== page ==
Discrimination contrary to Christ

In seventh grade, my Bible class was tasked with reading a book about Christians in the Holocaust.

We were asked by our teacher what we would have done if we had been Christians living in Germany at that time. Would we have kept to ourselves and lived our lives as if nothing were happening, or would we have had the fortitude to do our part, to assist Jewish families being persecuted, risking our own lives in the process? Our answer, perhaps because of our youthful idealism, was a no brainer: we would do the right thing, we would protect those who needed protection.

In my mind a Christian is not someone who always does the right thing, for we are only human, but that we strive to do the right thing based on the principles of unconditional love which was, in our belief, so graciously bestowed on us by Jesus Christ. When we have a question as to how to proceed, our actions, as a friend recently reminded me, should be guided by one simple question: ‘What would Jesus do?’

When I think of government sanctioned discrimination, I think about Auschwitz in Poland, apartheid in South Africa, ethnic cleansing in Rwanda and a number of other atrocities committed around the world, which left millions of children, women and men dead. Of course we will find some way of rationalising why it is that these things would never happen here, but I would venture a guess that the residents of those countries wouldn’t have believed it possible that it would happen to them until they were knee deep in it either.

We already have government sanctioned discrimination, on the basis of things such as nationality and HIV status, so the concept is not new. What is new, and disturbing, is that we are looking to extend and enshrine this concept into our new and improved constitution – the constitution, the law of the land that all other national legislation must adhere to and be subjected to; our legacy for the generations to come.

We are told that it is a good first step and better than nothing. We are told that this is just the beginning as this is our living document and that like the US, for example, we too will go through a process where it will grow and adapt with amendments. As if that process were so simple. We have legislation that has been gathering dust, waiting to either be passed or implement for well over a decade. Legislation that will protect groups that we all supposedly want to protect, like children, and yet it sits waiting on the goodwill of those tasked with making those decisions to think it high enough a priority to take it on.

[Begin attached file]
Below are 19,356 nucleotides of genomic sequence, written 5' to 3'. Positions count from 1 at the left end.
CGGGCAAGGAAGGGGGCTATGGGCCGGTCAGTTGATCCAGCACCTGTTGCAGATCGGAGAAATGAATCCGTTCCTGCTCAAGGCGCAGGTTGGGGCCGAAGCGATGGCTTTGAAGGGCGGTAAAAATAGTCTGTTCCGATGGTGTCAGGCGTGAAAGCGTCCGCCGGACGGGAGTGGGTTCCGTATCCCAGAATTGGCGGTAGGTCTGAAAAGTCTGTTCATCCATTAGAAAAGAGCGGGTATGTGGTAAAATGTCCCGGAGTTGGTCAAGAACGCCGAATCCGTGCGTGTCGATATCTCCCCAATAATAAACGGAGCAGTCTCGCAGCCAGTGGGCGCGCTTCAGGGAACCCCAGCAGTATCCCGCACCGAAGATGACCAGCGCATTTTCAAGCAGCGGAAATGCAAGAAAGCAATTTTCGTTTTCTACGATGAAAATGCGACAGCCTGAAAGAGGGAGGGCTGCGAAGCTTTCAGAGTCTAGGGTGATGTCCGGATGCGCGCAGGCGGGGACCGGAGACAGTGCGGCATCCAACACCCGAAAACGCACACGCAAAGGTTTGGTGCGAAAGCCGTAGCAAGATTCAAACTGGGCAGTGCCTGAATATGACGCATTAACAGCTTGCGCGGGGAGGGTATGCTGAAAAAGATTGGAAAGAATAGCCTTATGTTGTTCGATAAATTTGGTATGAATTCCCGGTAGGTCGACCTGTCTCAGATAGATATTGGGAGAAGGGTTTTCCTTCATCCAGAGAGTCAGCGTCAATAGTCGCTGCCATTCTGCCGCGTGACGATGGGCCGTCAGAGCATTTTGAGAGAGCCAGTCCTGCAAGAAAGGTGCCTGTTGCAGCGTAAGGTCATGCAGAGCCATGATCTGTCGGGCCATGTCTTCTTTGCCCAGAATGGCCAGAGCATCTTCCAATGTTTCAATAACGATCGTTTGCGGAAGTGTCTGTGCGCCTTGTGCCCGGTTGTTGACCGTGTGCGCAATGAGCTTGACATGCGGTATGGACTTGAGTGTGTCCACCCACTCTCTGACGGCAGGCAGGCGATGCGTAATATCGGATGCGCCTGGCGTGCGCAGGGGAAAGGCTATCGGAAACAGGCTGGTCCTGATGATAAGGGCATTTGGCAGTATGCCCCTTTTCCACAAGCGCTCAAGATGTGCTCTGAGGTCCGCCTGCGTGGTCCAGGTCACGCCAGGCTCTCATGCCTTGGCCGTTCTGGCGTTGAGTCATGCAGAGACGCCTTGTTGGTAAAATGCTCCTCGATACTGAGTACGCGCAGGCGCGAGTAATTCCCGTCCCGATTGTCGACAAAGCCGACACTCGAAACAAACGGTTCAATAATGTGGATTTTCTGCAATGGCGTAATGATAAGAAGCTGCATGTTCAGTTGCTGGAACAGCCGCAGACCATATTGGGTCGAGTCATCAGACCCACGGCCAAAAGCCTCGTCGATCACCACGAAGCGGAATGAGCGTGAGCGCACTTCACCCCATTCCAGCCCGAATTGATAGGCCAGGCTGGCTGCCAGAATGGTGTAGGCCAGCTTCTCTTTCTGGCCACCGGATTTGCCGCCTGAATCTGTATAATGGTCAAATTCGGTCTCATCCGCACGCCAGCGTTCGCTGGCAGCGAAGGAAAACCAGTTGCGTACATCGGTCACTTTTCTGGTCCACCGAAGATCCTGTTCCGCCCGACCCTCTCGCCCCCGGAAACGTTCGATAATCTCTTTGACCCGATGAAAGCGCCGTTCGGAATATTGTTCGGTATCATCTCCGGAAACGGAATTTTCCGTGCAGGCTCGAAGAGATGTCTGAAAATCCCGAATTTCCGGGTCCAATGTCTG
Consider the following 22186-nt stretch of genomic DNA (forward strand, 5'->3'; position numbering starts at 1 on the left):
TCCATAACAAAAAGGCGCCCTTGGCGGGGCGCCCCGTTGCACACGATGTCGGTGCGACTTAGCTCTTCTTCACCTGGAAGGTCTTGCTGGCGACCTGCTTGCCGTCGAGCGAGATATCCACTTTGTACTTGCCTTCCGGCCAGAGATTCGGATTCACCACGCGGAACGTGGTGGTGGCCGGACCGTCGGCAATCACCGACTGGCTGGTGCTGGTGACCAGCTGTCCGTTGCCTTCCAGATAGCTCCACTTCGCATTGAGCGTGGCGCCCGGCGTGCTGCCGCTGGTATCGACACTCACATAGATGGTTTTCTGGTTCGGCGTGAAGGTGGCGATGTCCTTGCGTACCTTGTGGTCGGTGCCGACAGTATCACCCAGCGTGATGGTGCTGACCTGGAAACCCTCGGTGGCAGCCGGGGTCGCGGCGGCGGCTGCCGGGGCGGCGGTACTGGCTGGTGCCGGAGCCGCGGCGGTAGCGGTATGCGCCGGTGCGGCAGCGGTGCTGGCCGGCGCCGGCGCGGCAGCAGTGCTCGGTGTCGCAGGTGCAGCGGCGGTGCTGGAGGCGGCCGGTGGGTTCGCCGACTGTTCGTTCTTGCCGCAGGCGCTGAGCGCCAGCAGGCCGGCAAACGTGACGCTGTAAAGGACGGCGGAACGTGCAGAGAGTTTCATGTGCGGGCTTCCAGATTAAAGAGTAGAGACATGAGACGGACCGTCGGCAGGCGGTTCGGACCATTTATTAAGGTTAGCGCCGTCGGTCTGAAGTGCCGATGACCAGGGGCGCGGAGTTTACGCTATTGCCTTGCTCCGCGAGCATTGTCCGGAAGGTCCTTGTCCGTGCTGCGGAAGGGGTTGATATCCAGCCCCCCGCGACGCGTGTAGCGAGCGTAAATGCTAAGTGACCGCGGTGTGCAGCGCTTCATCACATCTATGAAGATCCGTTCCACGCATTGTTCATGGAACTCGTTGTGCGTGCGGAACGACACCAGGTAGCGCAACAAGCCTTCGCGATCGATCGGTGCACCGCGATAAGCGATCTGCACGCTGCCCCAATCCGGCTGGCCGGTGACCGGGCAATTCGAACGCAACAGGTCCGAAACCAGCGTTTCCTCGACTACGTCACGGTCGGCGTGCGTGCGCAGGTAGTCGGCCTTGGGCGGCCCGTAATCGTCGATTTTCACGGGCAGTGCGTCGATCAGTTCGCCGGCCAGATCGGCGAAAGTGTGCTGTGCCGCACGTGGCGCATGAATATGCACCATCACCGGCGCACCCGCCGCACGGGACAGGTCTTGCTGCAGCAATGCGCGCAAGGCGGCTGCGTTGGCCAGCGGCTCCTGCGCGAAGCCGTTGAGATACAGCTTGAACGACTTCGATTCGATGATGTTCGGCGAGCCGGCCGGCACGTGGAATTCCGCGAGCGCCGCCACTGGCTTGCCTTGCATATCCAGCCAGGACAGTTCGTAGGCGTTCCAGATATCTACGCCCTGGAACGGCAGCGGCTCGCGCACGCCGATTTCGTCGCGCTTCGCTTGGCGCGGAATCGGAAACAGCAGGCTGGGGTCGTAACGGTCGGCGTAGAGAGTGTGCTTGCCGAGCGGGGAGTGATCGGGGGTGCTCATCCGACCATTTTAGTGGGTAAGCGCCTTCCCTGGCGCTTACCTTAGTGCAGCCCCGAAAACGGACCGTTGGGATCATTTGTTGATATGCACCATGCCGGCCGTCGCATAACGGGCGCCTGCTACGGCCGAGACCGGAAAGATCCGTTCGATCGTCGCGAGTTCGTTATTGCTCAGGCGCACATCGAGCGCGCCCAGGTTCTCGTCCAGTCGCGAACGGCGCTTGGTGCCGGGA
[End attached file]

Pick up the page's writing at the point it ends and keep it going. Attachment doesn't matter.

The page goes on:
Furthermore, legislation has limitations. It is impossible to legislate morality. As hard as our religious leadership may try they will fail. Why? Because a law simply dictates that which one can or cannot do. A law cannot affect the inner workings of a person’s heart, or their internal moral compass. It limits conduct, perhaps even speech, but it does not change the content of the human being.

During Thursday’s meeting at the Family Life Centre the stance of the Church leaders was that it was their responsibility to protect the ‘moral standing of the Cayman Islands’. Based on this, the question was asked of our religious leadership as to where their, not their congregation’s, outrage was when that ‘moral standing’ was threatened by immoral acts such as child abuse, incest, and domestic violence. Why is it that it took the murder of the most prominent victim rights activist in our Islands for them to take a public stance with the people against some of these things? The response: ‘If our citizens of the Cayman Islands were abiding by the principles as taught by any of our churches here we would not have… Estella’s death today.’

That is your response? How dare you condescend from the height of your pulpit? Come down and walk among those whose lives you hope to change, but do not sit there and say that all would be well if we only heed your words of wisdom.

Therein lies the problem. You suggest that the fortitude of my beliefs is so weak that were it not for your ‘protection’ from worldly influences and alternative beliefs I would compromise myself and my standards would crumble. For years I have been working with those who, according to you, fit that very description: homosexuals, commercial sex workers and drug users among them, and I am still here. I have not crumbled.

Do not pat me on the back, for it is not your approval or recognition that I seek. I merely wish to tell you, or perhaps remind you, that faith does not exist merely in a vacuum. My beliefs do not exist simply because they have gone unchallenged or unquestioned. Treating another whose beliefs and life choices are different from mine with dignity, equality, respect and compassion does not diminish my values, it enhances them. Discrimination is contrary to the teachings of Christ. Period.

Yet I would like to thank you. I would like to thank you for holding the mirror and bringing to light the bigotry and intolerance that lurks behind this fa├žade that we call Christian charity. I would also like to thank you for exemplifying to us, the young voters, the dangers of electing leaders who lack the strength to stand up for that which is right, who underestimate the intelligence of the electorate as to be so pompous to question that which we would or would not understand, and for making it painfully clear why it is that we need leaders who would never, under any circumstances, offer its people anything short of a full loaf of bread.

Carolina Ferreira